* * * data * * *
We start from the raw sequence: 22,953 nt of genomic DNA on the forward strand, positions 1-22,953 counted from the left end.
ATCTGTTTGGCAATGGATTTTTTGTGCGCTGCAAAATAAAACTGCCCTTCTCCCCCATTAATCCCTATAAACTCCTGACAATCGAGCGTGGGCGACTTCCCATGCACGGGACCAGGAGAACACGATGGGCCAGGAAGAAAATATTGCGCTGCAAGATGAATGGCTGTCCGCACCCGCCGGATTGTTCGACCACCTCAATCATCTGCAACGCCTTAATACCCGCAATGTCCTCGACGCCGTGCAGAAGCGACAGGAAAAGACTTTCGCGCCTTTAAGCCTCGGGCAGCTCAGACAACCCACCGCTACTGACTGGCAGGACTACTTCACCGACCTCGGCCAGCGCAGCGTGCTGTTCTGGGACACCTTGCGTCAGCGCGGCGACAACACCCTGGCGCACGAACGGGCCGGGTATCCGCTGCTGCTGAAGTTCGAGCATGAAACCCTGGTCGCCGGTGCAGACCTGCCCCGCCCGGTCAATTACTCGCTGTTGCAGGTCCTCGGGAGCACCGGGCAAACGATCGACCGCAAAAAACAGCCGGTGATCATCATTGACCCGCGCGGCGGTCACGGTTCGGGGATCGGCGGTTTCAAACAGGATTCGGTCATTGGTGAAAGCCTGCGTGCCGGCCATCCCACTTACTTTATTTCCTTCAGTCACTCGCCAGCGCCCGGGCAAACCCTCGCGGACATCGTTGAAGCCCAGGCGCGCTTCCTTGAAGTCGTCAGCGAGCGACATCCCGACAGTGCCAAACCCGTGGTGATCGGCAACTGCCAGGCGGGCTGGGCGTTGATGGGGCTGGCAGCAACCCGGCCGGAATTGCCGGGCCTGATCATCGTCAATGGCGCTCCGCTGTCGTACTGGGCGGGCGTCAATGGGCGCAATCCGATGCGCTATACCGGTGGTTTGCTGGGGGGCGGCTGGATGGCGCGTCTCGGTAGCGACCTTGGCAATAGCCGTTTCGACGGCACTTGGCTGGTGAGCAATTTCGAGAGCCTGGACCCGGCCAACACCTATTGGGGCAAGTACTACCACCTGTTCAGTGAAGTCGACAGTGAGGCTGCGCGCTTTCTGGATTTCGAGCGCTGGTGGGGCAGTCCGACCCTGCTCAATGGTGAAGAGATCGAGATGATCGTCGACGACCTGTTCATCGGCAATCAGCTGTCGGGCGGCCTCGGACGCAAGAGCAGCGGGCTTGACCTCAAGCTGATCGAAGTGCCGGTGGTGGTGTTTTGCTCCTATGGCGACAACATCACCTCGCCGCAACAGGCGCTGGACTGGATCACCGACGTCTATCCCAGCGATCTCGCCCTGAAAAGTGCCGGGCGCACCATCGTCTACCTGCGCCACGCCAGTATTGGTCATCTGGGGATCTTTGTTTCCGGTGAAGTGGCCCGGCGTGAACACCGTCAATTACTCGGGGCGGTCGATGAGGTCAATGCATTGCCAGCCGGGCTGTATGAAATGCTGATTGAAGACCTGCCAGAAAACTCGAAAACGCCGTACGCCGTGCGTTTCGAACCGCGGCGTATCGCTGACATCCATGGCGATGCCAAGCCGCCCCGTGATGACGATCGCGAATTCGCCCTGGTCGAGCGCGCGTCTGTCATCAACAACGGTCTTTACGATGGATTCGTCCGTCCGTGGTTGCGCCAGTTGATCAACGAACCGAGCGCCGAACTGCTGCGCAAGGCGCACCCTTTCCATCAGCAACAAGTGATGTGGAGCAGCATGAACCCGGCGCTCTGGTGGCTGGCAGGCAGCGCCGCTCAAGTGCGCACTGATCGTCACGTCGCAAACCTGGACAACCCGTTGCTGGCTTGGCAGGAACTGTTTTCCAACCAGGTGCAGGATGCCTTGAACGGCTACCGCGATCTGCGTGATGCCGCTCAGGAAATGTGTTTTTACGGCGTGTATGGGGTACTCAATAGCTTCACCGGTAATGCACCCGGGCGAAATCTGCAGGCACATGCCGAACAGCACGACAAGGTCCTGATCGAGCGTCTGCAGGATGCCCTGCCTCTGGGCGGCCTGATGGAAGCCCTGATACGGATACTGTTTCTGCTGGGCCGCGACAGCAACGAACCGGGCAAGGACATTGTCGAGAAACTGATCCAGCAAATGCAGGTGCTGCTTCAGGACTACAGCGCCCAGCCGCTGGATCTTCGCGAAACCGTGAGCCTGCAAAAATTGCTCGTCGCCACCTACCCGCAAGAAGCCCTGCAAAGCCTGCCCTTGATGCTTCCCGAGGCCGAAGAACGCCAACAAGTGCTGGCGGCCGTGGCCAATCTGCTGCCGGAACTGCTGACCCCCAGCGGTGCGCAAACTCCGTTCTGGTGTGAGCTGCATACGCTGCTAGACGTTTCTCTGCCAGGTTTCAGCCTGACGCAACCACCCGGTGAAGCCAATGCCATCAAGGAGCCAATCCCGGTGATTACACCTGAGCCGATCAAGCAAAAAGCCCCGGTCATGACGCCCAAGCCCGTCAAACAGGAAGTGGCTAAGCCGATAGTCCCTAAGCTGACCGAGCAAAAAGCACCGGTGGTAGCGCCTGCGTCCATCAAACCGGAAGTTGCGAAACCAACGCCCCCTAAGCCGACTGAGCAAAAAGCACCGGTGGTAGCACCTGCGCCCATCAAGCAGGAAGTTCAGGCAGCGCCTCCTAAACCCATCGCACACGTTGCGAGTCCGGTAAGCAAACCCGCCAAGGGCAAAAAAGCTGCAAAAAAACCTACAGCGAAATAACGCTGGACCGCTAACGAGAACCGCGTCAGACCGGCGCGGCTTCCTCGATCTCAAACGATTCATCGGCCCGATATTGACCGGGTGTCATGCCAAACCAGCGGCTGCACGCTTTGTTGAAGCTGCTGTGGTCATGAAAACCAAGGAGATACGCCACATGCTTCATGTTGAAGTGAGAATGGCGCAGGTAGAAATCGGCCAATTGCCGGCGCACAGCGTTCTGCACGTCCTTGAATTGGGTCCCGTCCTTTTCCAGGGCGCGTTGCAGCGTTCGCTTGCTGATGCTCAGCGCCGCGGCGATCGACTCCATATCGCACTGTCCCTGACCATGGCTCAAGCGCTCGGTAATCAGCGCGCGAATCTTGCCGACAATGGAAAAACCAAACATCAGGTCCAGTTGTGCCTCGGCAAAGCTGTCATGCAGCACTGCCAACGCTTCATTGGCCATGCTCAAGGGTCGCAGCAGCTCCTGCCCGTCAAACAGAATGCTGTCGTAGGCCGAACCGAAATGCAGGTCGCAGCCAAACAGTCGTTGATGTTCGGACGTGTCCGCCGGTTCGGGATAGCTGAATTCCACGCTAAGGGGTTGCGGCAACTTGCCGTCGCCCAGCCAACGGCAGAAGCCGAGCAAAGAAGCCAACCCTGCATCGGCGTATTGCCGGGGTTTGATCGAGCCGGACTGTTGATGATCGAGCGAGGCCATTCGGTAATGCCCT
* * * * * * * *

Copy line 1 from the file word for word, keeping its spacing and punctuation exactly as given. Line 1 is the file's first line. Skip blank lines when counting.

We start from the raw sequence: 22,953 nt of genomic DNA on the forward strand, positions 1-22,953 counted from the left end.